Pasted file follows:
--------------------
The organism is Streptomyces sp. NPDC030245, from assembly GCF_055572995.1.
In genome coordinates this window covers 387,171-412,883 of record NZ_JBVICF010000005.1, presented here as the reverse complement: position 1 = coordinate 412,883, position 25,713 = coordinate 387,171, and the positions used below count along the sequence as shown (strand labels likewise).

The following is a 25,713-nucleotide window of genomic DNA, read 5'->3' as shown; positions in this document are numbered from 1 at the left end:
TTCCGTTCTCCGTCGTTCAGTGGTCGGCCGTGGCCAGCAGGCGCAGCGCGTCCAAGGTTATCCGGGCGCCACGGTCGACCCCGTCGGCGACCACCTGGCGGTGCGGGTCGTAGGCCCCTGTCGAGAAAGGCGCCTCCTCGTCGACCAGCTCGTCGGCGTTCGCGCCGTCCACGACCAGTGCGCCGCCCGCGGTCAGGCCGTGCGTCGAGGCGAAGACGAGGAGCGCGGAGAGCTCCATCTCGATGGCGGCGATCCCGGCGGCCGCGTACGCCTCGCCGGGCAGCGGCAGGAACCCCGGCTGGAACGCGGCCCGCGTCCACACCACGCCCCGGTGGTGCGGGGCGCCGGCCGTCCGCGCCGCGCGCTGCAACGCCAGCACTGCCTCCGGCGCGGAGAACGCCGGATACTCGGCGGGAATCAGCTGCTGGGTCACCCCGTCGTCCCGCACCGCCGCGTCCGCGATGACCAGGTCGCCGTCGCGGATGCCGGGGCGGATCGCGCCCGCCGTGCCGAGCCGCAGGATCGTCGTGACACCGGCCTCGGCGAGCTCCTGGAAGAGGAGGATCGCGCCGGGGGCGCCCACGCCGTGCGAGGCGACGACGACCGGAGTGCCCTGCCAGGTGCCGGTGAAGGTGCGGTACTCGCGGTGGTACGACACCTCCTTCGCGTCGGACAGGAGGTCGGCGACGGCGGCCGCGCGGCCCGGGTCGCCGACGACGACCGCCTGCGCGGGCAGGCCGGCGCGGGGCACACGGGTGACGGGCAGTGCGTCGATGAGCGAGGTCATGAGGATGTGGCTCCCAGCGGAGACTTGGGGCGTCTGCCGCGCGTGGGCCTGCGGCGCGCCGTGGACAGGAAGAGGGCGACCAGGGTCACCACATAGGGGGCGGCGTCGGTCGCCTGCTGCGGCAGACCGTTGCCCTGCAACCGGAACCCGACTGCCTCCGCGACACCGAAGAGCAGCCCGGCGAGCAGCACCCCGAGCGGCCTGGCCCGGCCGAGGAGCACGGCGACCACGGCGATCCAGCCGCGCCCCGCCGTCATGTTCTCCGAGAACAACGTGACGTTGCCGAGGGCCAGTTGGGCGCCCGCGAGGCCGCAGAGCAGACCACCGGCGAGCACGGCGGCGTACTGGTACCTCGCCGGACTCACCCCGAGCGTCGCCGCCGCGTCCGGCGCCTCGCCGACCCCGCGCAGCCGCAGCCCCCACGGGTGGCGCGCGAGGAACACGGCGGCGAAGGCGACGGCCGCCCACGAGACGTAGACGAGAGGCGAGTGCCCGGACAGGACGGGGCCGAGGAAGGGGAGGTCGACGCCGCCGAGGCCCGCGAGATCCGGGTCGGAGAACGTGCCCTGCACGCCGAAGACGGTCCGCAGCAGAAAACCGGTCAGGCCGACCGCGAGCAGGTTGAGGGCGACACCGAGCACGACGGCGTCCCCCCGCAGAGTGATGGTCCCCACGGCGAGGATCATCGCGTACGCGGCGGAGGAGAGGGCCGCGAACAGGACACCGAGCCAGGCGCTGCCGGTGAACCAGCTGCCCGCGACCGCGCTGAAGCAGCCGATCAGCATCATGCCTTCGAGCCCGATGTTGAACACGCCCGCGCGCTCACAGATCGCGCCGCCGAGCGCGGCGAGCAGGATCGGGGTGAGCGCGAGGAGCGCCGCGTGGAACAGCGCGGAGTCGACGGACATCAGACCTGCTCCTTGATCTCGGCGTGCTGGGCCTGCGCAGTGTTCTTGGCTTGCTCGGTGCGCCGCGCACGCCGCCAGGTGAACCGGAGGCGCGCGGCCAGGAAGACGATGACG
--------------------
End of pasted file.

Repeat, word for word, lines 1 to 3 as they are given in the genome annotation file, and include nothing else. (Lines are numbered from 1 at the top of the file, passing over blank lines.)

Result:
The organism is Streptomyces sp. NPDC030245, from assembly GCF_055572995.1.
In genome coordinates this window covers 387,171-412,883 of record NZ_JBVICF010000005.1, presented here as the reverse complement: position 1 = coordinate 412,883, position 25,713 = coordinate 387,171, and the positions used below count along the sequence as shown (strand labels likewise).

The following is a 25,713-nucleotide window of genomic DNA, read 5'->3' as shown; positions in this document are numbered from 1 at the left end: